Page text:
Category: Zinclear SPF 30


I did a photo shoot the other day down at the Creek in the little village of Arroyo Grande with  photographer and friend, Marilyn Rivas Tate. What a beautiful setting, and what a photographer! Marilyn (and her equipment) were amazing.

At 55 I wasn’t very confidant about doing “beauty shots”. I knew I could do my makeup – duh, and I knew she could make the magic on her end, but I’m not a 20 something model anymore – so I was apprehensive.

I had to do my makeup early in the morning because I had a full day of clients. My everyday makeup would have left my features washed-out for photos.

Here is a list of what I did for my session with Marilyn and what I recommend when I do makeup for a special event or photo session.

1.) One week before the event you should do your last skincare treatment. I recommend a facial Peel that is appropriate for your skin-type. An exfoliating and hydrating treatment will provide a smoother, more even canvas for makeup application.

2.) 3 days after a peel you can have your eyebrows waxed. Fabulous brows are a must!

3.) To prep the skin before you apply makeup: cleanse your face, spritz with toner (Climate Control by Senegence), use a product with sodium hylauronate (Hy-Drate by Tu’el) to retain the skin’s water, and apply sunscreen.

4.) If you need sweat-proof makeup for the heat, humidity, or the scrutiny of  flashbulbs, wear an oil absorbing product. Greasy skin does not look pretty in pictures or in real life.

My pick: Absorb by Tu’el

5.) Prime-time! Almost ready for makeup. But first, primer is something to have on hand when you have a crazy-long day, or when you want a flawless look. It creates a protective base and a smoother surface for fine lines, acne scaring or any other irregularity in the skin. It allows foundation to be applied evenly and effortlessly.

6.) Hmmm, what foundation to wear? Youngblood Mineral Makeup of course. I love the option of very light to full coverage with this mineral makeup. It also has an SPF rating of up to 30 (about 8 SPF for most applications). Did you know it is better to have wear  mineral makeup than bare skin when going out?

7.) Next add highlighters, bronzing powders, blush and contouring.

  • Highlight the eyes. Under the brow bone and by the tear duct, place some white or brightening highlighter. I don’t love shimmer or glitter on older, crepey or dry skin 😥 matte is better. But for all you kids out there (or for those who don’t give a s*^#) shimmer away!

My pick: Sandstone Pink Cream by Senegence. This is one of celebrity MUA Kandee Johnson’s favorite products!

  • Contour the eyes. Puffy upper lids require shadow in earth tones (grays or browns) to minimize.

My pick: Trucco Hi-brow Trio

  • Use a darker foundation or bronzing powder, in hollows of checks and possibly under the chin and the sides of the nose – every face is different.

My pick:  Sunglow Mineral Makeup

8.) Lashes! Curl, prime, curl again, and coat 1,2,3 or more times.

My pick: Youngblood’s Outrageous Lashes Mineral Lengthening Mascara

9.) Lips! With out a doubt Lipsense by Senegence is my #1 pick

10.) Brows! A professional shaping and consultation is essential. Don’t do any waxing at least 3 days before the event in case you break out a little.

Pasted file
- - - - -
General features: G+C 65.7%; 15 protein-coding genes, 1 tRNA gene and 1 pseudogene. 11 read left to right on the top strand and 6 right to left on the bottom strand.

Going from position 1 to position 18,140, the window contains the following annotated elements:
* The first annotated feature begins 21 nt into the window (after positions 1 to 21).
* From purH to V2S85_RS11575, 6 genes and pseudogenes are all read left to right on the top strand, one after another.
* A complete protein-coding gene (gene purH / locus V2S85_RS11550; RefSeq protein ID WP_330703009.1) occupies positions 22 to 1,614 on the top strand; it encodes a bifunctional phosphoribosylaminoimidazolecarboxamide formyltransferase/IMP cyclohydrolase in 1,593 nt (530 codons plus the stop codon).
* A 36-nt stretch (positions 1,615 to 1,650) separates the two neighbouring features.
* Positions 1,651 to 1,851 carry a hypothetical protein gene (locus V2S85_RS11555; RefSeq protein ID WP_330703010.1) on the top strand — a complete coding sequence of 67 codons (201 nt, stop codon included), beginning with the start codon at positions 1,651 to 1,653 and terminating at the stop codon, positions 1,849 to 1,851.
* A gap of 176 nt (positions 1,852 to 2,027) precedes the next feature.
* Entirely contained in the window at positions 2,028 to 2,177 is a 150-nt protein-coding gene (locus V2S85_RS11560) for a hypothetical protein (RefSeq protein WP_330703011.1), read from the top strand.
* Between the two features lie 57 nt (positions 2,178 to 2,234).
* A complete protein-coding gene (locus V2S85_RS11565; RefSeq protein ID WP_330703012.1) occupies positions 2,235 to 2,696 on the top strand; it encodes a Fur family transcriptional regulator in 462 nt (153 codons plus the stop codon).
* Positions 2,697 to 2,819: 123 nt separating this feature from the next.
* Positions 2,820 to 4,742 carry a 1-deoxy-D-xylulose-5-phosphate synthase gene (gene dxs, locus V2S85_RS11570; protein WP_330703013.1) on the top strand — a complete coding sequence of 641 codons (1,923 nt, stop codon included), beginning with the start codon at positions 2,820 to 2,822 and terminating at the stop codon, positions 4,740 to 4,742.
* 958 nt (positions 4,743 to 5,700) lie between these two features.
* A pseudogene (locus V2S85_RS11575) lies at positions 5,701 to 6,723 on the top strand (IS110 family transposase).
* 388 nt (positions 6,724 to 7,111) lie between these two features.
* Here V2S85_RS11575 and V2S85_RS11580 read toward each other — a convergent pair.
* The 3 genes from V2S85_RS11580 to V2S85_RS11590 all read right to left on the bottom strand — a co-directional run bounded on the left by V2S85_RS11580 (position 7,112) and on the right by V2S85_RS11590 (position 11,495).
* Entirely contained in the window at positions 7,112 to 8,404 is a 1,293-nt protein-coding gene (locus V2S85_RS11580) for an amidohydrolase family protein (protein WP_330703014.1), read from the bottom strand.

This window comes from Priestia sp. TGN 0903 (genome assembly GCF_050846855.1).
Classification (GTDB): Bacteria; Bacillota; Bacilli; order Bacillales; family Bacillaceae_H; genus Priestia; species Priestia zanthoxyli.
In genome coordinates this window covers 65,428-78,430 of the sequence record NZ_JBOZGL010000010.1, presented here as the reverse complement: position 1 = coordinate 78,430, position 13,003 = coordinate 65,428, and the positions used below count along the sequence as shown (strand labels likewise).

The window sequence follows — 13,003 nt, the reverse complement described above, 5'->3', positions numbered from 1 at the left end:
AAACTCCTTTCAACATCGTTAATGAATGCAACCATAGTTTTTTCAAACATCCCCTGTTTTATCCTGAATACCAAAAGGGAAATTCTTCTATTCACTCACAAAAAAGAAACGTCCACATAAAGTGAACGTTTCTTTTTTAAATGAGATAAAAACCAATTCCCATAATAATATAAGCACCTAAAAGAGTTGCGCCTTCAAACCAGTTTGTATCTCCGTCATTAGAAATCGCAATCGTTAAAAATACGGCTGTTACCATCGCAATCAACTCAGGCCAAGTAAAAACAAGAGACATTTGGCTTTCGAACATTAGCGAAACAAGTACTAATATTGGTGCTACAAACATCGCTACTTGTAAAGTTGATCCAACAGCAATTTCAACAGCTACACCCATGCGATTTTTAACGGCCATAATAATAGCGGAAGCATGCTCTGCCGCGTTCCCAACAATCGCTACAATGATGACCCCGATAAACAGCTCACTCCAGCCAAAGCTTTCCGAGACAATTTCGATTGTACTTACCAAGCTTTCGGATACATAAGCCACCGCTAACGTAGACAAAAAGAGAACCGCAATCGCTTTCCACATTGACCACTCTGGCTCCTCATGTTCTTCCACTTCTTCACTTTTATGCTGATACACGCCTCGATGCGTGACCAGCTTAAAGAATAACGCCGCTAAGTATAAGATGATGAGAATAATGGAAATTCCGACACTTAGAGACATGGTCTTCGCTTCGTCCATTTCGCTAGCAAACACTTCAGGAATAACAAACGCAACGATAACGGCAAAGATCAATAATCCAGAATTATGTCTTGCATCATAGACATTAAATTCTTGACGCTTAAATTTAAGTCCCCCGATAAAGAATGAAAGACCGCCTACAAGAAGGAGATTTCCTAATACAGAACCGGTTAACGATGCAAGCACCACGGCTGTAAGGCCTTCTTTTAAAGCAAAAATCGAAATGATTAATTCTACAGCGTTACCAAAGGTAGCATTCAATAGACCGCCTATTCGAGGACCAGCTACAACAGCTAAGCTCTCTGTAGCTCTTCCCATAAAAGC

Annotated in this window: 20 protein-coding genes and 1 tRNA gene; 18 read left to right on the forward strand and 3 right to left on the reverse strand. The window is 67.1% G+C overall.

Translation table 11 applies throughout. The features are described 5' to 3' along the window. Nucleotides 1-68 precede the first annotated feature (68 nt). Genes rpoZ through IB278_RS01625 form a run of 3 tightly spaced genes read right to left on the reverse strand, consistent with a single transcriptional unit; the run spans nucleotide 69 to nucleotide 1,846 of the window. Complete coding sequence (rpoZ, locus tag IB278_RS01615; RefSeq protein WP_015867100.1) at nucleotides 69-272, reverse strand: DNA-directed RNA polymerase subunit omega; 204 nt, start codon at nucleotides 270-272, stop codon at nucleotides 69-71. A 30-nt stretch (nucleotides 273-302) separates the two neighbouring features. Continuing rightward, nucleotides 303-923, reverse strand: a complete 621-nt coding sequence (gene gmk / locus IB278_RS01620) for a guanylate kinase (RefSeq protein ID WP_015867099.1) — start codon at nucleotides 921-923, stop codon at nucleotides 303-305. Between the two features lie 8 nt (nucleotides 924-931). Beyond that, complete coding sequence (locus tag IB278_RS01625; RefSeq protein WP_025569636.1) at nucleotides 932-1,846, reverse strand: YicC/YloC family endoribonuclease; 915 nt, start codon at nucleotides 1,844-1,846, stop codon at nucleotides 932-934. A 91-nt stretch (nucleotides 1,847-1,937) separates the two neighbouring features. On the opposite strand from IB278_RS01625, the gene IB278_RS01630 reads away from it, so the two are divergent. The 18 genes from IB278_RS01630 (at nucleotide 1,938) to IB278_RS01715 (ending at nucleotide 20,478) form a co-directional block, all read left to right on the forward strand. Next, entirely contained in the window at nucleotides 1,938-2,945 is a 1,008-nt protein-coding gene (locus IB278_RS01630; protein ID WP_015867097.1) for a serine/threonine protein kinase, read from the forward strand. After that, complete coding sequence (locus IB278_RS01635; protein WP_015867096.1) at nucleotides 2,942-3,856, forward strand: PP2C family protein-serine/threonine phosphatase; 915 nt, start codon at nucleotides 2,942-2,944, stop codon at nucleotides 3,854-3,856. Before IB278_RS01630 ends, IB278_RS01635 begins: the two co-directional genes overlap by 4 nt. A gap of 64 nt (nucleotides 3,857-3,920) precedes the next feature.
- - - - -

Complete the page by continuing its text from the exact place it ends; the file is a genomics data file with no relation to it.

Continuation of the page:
• Use a pencil a little lighter than you want the brows to end up, to fill in and lengthen the brow shape.
  • Brush them out.
  • A brow powder will soften and add dimension to the eyebrow (the same Trucco Hi-brow Trio you used to contour the eyes is perfect).

11.) And finally, whether your on the big or the little screen, you need to understand the importance of taking it all off at the end of the day.

I can’t wait to get my skin clean because I know the secret to having great looking skin in the morning is removing all that makeup at night, and this is one of the most important beauty tips you can follow.

If you leave makeup on overnight, it can clog your pores causing all kinds of breakouts, blackheads, and uneven skin tone. Plus, your skin renews itself at night and cant effectively do that if its covered in old makeup.

My pick: Hydrophylic Cleansing Oil and Herbalizer by Tu’el

12.) And last but not least, get plenty of beauty sleep the night before!

See you at the spa!

Advertisements

Everyone’s always talking about UV rays and how bad they are and how you need a certain type of SPF to block out those rays. But what do all those acronyms mean? What are UV rays? Are they bad? And if UV rays are bad, how do you combat them? Well, let me tell ya!

Ultraviolet (UV) irradiation is present in sunlight. It is considered an environmental human carcinogen. The effects of UV rays on normal skin include: skin cancer, sunburn inflammation and hyper pigmentation (also known as sunspots). In addition, UV rays can also have a negative impact on the immune system.

UV falls into 3 categories:

1.) UVA– can penetrate glass, it oxidizes melanin (the brown stuff), that’s already present and triggers the release of more melanin in the skin. It has less energy than other UV rays, but penetrates deeply. Fortunately, it does not cause redness. However, UVA can generate chemical changes which can damage DNA. Because it does not cause reddening of the skin it cannot be measured in SPF testing.

2.) UVB– stimulates the body to produce more melanin and produce a “burn”. They are the most potent rays that reach the earth, and can produce skin cancer.